Conference Description

This conference has received funding through the Missouri Humanities Council, the Chancellor’s Distinguished Visitor Program, and Mizzou Advantage.

In concert with the scheduled MU Department of Theatre production of Lanford Wilson’s Rimers of Eldritch and the book launch for Lanford Wilson: Early Stories, Sketches, and Poems, and in partnership with MU Libraries and the University of Missouri Press, MU Theatre presents an interdisciplinary conference titled “Missouri Self-Taught: Lanford Wilson and the American Drama,” to focus on Missouri’s own Pulitzer Prize-winning playwright, Lanford Wilson. The Conference features guest artists Marshall W. Mason, Lanford Wilson’s Tony® Award-winning director; Tanya Berezin, the former artistic director of New York’s Circle Repertory Company, where Wilson’s plays were first produced; Danny Irvine, founding director of its Circle Rep Lab; and Mary Sue Price, an Emmy award-winning Circle Repertory playwright and protégé of Lanford Wilson. The guest artists have confirmed their participation. Both the play, The Rimers of Eldritch, and Lanford Wilson: Early Stories, Sketches, and Poems have been supported in part through research in the new Lanford Wilson Theatre Collection in MU Library’s Special Collections and Rare Books, and this event celebrates this extensive and important collection at the University of Missouri.

The conference and all the events scheduled are free and open to the public and we encourage all major university- and community-based theatre audiences in Missouri to attend and learn more about Lanford Wilson, who despite his fame in New York city as a major American dramatist, is little known in his native Missouri. Our goal is to encourage students and scholars to avail themselves of the new Lanford Wilson Collection located in the University of Missouri Libraries Special Collections and Rare Books, and the event focuses on the discussion and documentation of Lanford Wilson’s life. The panels and presentations will be recorded for scholarly purposes.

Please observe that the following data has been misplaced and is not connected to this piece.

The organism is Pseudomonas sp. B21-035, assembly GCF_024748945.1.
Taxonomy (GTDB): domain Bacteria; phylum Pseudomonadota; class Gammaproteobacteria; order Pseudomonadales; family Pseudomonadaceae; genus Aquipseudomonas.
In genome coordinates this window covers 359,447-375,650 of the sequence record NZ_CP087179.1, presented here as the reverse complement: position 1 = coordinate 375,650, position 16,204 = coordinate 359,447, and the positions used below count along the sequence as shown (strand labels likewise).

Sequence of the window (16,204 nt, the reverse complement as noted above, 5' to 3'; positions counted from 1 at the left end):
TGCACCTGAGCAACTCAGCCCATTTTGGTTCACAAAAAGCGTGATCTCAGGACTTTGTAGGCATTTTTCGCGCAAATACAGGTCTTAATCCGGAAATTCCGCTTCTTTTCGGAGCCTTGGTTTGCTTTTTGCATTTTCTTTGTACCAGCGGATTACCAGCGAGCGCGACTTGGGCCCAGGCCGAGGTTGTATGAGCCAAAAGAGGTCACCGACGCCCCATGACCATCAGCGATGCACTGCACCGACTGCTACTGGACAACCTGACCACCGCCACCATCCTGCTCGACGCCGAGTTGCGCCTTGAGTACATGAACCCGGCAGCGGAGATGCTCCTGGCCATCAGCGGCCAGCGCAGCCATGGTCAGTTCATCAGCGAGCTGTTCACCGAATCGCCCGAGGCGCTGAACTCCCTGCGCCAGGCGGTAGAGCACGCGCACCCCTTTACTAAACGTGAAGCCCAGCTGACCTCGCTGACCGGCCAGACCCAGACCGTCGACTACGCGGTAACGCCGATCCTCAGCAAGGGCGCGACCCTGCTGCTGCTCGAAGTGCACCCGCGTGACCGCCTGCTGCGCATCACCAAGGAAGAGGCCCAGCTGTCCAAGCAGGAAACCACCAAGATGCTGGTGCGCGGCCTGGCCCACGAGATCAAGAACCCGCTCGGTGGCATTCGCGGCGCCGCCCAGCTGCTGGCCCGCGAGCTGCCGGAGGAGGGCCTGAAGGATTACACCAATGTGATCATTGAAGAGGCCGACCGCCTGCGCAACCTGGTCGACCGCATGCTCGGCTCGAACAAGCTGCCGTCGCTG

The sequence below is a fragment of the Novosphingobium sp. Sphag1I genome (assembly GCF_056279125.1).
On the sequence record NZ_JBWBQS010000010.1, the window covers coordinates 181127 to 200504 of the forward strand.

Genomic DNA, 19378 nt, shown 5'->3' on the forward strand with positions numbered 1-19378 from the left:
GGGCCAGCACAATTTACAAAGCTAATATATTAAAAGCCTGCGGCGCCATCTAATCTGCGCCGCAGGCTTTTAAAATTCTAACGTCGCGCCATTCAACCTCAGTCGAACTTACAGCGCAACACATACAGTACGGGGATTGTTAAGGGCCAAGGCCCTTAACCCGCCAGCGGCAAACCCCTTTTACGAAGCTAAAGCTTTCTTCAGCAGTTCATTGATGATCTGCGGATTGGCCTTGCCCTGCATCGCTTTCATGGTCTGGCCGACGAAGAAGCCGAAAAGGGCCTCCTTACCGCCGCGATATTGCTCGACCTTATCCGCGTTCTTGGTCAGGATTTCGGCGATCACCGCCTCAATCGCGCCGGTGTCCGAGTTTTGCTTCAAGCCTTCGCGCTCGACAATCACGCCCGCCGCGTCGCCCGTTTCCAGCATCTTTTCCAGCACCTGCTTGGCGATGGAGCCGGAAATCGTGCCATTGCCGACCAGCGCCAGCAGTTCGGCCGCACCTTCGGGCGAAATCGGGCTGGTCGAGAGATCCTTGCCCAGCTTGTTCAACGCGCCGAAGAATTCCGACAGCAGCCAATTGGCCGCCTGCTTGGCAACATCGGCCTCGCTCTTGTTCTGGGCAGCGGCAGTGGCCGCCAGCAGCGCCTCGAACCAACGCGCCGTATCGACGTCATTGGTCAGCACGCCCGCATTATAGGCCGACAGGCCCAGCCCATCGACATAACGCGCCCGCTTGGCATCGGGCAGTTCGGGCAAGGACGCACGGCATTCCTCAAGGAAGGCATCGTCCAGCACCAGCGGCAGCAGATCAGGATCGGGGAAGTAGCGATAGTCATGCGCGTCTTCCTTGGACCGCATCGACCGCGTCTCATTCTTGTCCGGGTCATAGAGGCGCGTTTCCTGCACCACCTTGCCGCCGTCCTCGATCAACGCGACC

The conference features onstage interviews and master classes with the guest artists as well as conference presentations on the life and work of Lanford Wilson. Panelists hail from across the US, and our featured guest scholar is Jackson Bryer, author of Lanford Wilson: A Casebook (Garland, 1993). In addition, members of the MU faculty, as well as graduate and undergraduate students, will participate and present at the conference. The conference is co-sponsored by MU Libraries and other organizations on the MU campus. The conference events will be held in both the Rhynsburger Theatre and Ellis Library. Also invited are Mr. Wilson’s family and friends from Ozark, MO to participate in discussing Wilson’s childhood and high school years.

The conference focuses on Lanford Wilson (1937-2011), a Missouri playwright who helped to advance the Off-Off-Broadway theater movement, producing his earliest plays in New York at the Caffé Cino in 1964. He received the Pulitzer Prize for Drama in 1980 and was elected in 2001 to the Theater Hall of Fame. In 2004, Wilson was elected to the American Academy of Arts and Letters and received the PEN/Laura Pels International Foundation for Theater Award as a Master American Dramatist. He was nominated for three Tony Awards and won a Drama Desk Award and an Obie Award. He remains an important and seminal dramatist in the history of New York theatre.